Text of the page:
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Latta Emphasizes Need for Transparency Online

Washington, February 27, 2020 | Rebecca Card (202.225.6405)

Today, Congressman Bob Latta (R-OH5) introduced a House Resolution highlighting the importance of ensuring the public is able to look up who is behind domain name ownership online. The collection of registered domain names, referred to as the WHOIS database, has been publicly available since before the creation of the commercial Internet but has been recently restricted due the European Union’s General Data Protection Regulation (GDPR).

“Being able to look up who owns and operates a website is not just a tool necessary for public transparency, but it is essential for safety,” said Latta. “Law enforcement and businesses use WHOIS information to facilitate consumer protection on the internet, protect privacy, combat illegal online drug sales, enforce intellectual property laws, identify and stop human trafficking, as well as defend our national security interests. WHOIS information helps to keep people accountable for what they do and put online, and we must be able to continue to utilize this critical information so that our Internet is safe and secure for all Americans.” 

Last year, at an Energy and Commerce Consumer Protection and Commerce (CPAC) Subcommittee hearing, Latta raised the issue of GDPR undermining the WHOIS registry and its effect on law enforcement and safety.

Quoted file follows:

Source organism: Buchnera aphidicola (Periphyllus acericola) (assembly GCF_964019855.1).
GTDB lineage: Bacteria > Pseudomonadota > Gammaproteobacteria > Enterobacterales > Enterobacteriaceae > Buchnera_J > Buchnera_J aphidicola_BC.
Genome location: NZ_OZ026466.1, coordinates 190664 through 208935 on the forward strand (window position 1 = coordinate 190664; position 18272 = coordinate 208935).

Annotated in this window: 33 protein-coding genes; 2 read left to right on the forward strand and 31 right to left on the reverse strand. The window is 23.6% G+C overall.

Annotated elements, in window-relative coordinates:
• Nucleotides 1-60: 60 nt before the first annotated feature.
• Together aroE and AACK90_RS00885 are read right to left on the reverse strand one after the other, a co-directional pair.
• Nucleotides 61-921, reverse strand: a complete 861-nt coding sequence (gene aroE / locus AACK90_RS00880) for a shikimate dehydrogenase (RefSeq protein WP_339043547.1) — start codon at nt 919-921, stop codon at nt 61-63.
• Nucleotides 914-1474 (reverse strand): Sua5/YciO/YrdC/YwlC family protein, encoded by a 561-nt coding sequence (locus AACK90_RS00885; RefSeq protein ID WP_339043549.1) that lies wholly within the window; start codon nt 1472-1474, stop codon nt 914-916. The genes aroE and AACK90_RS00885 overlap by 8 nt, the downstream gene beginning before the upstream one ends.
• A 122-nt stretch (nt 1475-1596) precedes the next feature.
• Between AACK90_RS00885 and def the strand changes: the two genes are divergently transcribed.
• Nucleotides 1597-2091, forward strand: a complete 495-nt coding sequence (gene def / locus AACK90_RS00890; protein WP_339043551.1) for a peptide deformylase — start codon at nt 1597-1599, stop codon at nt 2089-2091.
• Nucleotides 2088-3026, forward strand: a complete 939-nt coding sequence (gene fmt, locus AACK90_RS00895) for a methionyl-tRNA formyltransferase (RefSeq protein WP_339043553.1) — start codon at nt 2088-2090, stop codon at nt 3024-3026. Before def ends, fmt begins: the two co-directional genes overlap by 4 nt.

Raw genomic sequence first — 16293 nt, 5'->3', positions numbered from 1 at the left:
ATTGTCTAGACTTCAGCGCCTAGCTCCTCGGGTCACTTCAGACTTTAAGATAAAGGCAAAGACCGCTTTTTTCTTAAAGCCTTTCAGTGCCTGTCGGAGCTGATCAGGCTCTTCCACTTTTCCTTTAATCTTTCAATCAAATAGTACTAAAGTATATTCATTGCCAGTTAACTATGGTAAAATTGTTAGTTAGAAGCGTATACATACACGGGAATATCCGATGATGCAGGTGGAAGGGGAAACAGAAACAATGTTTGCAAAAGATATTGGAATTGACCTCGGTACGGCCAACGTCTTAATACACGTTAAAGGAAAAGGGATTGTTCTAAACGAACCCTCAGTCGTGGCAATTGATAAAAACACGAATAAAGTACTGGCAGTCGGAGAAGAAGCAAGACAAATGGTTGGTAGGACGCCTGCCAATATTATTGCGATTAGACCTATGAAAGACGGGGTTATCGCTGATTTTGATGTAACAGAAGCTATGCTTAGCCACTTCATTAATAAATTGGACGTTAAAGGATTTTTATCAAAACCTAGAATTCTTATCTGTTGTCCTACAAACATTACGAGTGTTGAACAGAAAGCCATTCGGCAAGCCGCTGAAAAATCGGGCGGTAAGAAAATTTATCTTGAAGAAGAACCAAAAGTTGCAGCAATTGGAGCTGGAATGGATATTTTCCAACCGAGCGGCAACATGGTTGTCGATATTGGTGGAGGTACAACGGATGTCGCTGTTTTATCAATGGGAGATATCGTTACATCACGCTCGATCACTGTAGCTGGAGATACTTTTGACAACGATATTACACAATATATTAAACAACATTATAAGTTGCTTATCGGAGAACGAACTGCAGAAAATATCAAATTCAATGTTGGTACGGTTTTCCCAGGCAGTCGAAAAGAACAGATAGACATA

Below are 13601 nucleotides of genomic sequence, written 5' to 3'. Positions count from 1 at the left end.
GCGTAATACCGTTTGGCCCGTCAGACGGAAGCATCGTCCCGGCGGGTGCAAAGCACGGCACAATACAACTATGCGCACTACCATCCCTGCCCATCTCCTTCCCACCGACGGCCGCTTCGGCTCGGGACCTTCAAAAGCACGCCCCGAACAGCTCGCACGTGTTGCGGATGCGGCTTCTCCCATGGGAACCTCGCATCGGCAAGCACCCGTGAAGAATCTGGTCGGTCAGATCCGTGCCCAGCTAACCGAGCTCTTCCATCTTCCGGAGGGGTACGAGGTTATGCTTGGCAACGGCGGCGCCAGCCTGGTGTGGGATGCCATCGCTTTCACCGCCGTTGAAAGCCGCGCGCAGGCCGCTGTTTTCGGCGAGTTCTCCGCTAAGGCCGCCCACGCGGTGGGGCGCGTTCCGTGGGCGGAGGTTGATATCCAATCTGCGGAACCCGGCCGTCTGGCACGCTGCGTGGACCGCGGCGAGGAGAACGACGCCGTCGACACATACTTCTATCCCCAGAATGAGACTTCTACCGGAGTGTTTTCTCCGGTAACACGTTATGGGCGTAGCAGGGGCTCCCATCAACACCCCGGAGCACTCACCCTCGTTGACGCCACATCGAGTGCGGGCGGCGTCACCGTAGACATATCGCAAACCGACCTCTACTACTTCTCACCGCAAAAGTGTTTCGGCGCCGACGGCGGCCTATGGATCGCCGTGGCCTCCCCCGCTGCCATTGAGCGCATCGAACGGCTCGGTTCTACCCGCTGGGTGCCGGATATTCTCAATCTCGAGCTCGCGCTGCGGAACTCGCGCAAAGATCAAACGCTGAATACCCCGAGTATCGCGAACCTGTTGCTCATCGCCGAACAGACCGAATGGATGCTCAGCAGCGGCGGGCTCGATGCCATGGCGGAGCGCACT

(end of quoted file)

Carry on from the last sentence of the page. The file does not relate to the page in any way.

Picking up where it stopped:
For the text of the resolution, click here

Congressman Bob Latta (R-OH05) serves on the Energy and Commerce Committee as the Republican Leader on the Communications and Technology Subcommittee where he advocates for policies that help consumers, grow the economy and spur innovation. He also serves as an active member of the Consumer Protection and Commerce Subcommittee, which he previously chaired, and the Energy Subcommittee.

Congressman Latta has served on all six Energy and Commerce subcommittees. The Energy and Commerce Committee is the oldest standing legislative committee in the U.S. House of Representatives and is vested with the broadest jurisdiction of any congressional authorizing committee.

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